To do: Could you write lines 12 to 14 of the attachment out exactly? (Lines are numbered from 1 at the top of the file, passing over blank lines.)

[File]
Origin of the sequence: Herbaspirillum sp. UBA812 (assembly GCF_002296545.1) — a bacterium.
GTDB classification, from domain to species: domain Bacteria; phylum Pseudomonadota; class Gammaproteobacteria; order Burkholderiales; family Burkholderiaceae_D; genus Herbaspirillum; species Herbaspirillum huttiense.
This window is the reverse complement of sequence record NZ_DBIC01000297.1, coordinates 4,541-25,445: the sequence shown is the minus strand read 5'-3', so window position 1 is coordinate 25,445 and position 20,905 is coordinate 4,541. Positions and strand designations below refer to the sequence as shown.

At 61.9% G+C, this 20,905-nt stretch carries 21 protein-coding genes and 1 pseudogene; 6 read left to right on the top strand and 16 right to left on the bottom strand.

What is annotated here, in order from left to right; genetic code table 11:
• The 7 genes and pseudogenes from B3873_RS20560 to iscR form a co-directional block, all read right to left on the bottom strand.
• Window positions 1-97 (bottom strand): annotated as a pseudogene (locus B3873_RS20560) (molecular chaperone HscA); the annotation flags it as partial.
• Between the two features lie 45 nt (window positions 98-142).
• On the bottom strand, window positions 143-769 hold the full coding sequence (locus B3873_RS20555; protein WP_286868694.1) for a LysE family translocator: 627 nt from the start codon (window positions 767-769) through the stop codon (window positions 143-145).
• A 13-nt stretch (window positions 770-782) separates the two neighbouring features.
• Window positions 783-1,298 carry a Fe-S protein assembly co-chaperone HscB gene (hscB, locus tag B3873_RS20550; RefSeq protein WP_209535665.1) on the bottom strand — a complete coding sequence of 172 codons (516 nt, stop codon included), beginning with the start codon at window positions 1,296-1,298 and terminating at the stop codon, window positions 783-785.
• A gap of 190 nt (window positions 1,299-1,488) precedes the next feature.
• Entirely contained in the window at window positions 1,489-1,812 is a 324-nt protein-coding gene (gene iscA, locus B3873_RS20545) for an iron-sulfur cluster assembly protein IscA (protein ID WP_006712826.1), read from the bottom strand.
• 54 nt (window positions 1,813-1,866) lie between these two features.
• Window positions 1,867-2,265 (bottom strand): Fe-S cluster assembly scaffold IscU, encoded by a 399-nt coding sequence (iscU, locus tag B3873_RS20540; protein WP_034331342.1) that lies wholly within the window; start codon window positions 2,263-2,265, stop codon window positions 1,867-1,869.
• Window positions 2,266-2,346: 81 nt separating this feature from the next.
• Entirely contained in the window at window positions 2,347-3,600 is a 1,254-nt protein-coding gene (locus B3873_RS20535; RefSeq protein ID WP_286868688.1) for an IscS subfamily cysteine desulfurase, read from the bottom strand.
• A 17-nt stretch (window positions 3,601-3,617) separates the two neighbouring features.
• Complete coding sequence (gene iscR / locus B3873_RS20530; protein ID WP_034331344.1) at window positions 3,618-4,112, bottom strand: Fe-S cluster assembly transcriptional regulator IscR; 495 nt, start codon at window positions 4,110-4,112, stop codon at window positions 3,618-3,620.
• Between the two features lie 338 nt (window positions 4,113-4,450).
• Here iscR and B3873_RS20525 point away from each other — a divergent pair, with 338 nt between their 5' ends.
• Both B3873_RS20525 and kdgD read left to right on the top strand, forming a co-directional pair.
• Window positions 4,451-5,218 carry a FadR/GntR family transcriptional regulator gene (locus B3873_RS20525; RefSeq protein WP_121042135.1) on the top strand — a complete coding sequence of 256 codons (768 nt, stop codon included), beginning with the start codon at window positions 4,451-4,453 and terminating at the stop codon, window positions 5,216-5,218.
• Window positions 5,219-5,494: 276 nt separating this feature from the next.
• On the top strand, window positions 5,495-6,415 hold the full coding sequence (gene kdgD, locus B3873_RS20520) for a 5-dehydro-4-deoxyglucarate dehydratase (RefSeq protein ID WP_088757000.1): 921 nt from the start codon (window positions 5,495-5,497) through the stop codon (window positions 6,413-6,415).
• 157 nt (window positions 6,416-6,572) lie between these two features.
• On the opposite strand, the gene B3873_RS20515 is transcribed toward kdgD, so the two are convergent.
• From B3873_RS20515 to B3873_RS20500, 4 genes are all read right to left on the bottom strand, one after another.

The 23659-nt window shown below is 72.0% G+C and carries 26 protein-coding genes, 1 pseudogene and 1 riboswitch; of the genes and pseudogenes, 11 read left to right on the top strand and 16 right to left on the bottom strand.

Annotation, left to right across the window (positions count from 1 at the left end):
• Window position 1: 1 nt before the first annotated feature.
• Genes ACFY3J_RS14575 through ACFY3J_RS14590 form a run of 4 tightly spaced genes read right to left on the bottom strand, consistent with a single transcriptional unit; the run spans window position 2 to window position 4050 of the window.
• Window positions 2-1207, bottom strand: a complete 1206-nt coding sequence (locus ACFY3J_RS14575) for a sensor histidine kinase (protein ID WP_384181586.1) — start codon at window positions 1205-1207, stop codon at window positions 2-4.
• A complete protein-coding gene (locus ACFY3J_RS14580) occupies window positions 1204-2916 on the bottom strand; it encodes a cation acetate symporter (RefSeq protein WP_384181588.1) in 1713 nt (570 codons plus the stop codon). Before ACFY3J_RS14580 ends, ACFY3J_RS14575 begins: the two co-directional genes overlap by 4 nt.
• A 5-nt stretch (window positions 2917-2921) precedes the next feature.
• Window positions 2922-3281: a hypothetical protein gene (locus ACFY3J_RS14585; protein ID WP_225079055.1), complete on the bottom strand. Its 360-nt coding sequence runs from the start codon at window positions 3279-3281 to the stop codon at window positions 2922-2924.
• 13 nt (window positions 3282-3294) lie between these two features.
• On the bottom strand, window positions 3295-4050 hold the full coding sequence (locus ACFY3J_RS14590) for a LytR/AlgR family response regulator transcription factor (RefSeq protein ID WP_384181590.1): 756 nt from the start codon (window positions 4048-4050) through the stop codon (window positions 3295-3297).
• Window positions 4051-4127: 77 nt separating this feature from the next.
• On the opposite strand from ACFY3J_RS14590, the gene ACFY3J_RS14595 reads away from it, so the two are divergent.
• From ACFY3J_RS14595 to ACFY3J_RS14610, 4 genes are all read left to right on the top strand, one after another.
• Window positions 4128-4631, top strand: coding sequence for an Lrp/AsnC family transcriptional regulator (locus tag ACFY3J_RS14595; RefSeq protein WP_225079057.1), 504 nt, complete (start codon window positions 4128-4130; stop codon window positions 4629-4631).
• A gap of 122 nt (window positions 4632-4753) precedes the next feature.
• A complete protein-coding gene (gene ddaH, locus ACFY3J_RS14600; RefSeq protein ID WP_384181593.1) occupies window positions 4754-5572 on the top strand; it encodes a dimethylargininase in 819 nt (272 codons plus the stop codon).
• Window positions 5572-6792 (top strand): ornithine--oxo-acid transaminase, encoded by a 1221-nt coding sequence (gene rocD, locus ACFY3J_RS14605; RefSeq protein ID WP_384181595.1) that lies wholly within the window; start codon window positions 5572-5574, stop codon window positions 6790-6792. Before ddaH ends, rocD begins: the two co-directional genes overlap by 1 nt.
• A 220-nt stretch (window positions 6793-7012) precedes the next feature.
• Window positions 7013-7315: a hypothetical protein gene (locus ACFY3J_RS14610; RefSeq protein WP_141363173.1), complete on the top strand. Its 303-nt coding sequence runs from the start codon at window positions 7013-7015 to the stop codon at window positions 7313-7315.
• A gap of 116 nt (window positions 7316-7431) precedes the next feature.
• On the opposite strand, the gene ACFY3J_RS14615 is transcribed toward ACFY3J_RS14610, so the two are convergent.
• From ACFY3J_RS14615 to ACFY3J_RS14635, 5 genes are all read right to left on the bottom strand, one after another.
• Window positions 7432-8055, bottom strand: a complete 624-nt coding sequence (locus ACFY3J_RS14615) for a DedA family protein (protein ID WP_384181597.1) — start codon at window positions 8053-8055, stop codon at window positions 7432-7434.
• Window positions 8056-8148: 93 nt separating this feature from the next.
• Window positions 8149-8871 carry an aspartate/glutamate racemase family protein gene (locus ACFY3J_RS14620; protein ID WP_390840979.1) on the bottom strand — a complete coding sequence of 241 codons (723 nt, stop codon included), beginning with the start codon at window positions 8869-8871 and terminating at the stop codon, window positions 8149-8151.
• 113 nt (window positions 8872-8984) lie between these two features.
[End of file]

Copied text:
• A gap of 190 nt (window positions 1,299-1,488) precedes the next feature.
• Entirely contained in the window at window positions 1,489-1,812 is a 324-nt protein-coding gene (gene iscA, locus B3873_RS20545) for an iron-sulfur cluster assembly protein IscA (protein ID WP_006712826.1), read from the bottom strand.
• 54 nt (window positions 1,813-1,866) lie between these two features.